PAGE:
Duck Hunting Season in West Virginia: Season Dates, Bag Limits, and More

Written by Mitchelle Morgan
Updated: June 25, 2023
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West Virginia is known as duck-hunting country. Waterfowl hunters have a great time hunting in West Virginia for several reasons, including the state’s lack of restrictions. Ducks are prevalent in different areas, though it requires effort to track them down. However, it does offer some excellent duck hunting, if you know where to go.

What Types of Ducks Are in West Virginia?

West Virginia is a great place for duck hunters. Not only do hunters have little competition, but there are also numerous duck species that call West Virginia home, including:


Duck hunting:Male and female mallard ducks

You can hunt mallard ducks in West Virginia.

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©This picture was realized by Richard Bartz by using a Canon EF 70-300mm f/4-5.6 IS USM Lens, CC BY-SA 2.5 <>, via Wikimedia Commons – License

The mallard is an example of a duck you can find all year in West Virginia. Mallards are a favorite for waterfowlers due to their availability. They are most common in the area during winter, with smaller numbers in summer.



Gadwall ducks are easy to spot from September to May.

©Rudmer Zwerver/

Duck hunters in West Virginia should also look out for the gadwall. These large ducks are easy to spot due to their coloring, which includes a dark-brown head. They are most visible in the state from September to May.

American Wigeon

American Wigeons

Winter is the best time to hunt American wigeon in West Virginia.


Waterfowlers can check out the American wigeons, tiny ducks that have green stripes on their side. The American wigeon prefers feeding on vegetation, both on land and in the water. Winter is the best time to hunt for them in West Virginia.

Wood Duck

wood duck in the water

These ducks are most prevalent in the water during summer.

©Harry Collins Photography/

Wood ducks, known for their fantastic hairdos, have a checkerboard of colors with striking green heads. Hunters can find them yearly in West Virginia, with higher numbers during summer.


Bufflehead duck

Bufflehead ducks are common during winter.


Another small duck found in West Virginia is the bufflehead. This tiny duck has a bulbous head. Males have a white patch on their heads and look different from females. They’re most common from October to April.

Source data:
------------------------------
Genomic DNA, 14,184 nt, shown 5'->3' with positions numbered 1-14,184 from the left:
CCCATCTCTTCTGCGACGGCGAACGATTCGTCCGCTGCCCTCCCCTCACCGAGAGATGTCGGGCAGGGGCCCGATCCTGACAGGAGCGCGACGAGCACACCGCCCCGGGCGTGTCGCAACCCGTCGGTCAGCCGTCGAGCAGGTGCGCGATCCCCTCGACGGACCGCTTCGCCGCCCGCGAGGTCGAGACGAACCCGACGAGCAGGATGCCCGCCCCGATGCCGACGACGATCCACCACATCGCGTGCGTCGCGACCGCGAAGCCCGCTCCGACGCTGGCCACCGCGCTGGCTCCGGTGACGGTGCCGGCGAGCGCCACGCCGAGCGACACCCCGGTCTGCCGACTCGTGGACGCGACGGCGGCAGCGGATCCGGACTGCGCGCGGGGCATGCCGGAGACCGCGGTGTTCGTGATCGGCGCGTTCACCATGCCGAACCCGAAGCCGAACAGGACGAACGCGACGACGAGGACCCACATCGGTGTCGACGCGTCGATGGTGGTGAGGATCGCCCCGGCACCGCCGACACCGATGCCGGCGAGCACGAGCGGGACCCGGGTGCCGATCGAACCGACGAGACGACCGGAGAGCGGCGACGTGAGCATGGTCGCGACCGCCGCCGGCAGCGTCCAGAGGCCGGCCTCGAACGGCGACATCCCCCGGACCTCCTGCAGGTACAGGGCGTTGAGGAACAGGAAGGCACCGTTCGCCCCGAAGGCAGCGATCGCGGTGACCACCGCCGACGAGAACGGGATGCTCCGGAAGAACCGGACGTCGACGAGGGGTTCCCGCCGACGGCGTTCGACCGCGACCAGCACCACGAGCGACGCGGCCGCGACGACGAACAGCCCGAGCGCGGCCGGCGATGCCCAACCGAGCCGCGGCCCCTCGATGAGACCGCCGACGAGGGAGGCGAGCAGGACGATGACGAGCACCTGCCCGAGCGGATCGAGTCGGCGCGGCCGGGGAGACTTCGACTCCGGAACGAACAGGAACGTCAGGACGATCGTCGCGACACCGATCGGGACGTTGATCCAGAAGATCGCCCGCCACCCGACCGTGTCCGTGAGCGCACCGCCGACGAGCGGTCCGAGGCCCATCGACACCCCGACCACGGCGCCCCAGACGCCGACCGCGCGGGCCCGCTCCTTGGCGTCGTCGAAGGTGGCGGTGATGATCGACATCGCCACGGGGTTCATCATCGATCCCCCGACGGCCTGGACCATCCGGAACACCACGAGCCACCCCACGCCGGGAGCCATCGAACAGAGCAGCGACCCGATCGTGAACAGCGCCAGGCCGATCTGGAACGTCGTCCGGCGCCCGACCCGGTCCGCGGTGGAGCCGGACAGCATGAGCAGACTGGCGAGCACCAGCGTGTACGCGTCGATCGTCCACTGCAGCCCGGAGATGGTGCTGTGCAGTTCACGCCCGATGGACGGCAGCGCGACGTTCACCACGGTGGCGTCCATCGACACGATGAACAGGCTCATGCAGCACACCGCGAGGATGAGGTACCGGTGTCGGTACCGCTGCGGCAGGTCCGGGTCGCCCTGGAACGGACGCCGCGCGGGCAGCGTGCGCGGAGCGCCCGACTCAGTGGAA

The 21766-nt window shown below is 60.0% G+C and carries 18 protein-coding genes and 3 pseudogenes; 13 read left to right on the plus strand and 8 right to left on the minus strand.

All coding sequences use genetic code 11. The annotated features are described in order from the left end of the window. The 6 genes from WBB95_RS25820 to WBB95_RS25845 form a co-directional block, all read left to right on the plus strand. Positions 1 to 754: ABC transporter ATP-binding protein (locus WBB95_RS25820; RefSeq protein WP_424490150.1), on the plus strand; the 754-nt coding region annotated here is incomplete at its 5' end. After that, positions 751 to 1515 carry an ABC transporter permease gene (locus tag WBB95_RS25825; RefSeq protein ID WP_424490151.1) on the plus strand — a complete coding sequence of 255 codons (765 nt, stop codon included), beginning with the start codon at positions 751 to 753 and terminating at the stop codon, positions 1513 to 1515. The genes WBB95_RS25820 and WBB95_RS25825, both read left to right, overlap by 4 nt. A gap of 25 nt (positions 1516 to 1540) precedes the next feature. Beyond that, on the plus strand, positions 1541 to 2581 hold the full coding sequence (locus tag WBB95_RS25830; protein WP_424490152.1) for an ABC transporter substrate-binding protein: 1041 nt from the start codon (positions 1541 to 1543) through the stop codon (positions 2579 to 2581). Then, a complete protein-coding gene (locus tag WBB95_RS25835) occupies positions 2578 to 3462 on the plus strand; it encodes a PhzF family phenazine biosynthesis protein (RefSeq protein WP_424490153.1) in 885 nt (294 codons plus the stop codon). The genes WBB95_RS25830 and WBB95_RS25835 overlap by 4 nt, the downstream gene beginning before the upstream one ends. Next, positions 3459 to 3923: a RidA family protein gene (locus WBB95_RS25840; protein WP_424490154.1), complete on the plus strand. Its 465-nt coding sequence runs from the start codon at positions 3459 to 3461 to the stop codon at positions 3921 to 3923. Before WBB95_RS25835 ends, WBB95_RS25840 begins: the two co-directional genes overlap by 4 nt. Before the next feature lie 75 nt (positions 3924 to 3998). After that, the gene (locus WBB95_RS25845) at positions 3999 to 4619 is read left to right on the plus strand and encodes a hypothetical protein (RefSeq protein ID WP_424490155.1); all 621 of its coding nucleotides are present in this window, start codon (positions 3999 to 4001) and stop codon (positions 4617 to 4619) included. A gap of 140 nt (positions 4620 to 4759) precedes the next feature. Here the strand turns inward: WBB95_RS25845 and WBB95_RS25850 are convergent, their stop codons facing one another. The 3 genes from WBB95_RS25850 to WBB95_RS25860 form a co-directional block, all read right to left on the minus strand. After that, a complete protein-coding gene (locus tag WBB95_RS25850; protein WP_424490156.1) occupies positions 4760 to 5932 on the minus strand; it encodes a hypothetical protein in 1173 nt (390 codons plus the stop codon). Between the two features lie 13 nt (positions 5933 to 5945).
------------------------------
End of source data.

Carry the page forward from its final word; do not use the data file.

Ring-Necked Duck

A female Ring-necked Duck, Aythya collaris, swimming on a pond at Slimbridge wetland wildlife reserve.

Ring-necked ducks are common during winter and a bit of summer.

©Sandra Standbridge/

Hunters should be prepared to put extra effort into spotting the ring-necked duck. The medium-sized duck enjoys spending time in the state during winter and a bit in summer but can be elusive. Both males and females have a cinnamon ring around their necks and blackheads.

Where Can Waterfowlers Hunt Ducks in West Virginia?

Hunting waterfowl in West Virginia requires finding the right spots to do so. Thankfully, the state has private and public duck hunting areas. While West Virginia isn’t on the flyway for migratory birds, excellent duck hunting areas are still available.

The Stonewall Jackson Wildlife Management Area is the first place you want to check out when duck hunting. It’s in Lewis County and covers 18,298 acres. The good news is there’s less hunting pressure in this area. It has a first-come, first-serve policy.

Next, head over to Bluestone Lake Wildlife Management Area. It’s a popular place for hunters seeking turkeys and deer. However, it’s still a good option for duck hunting since it has a 15-acre waterfowl mash.

In addition, the Pleasant Creek Wildlife Management Area is a good duck hunting spot with a suitable habitat. The area has about 60 acres of marshland attractive to waterfowl and is a zone 2 property.

Also, check out Green Bottom Wildlife Management Area, a zone 1 property. It covers 1,096 acres, most of which is marshland and swampy.

Lastly, waterfowlers can head to McClintic Wildlife Management Area in Mason County. It has a splendid variety of habitats, including wetlands covering 180 acres. There are also over 30 ponds home to a huge duck population. It’s a zone 1 property also home to thousands of geese yearly.

West Virginia Hunting Zones

West Virginia has two hunting zones: zone 1 and zone 2. Each zone covers certain counties, so always check out the location beforehand.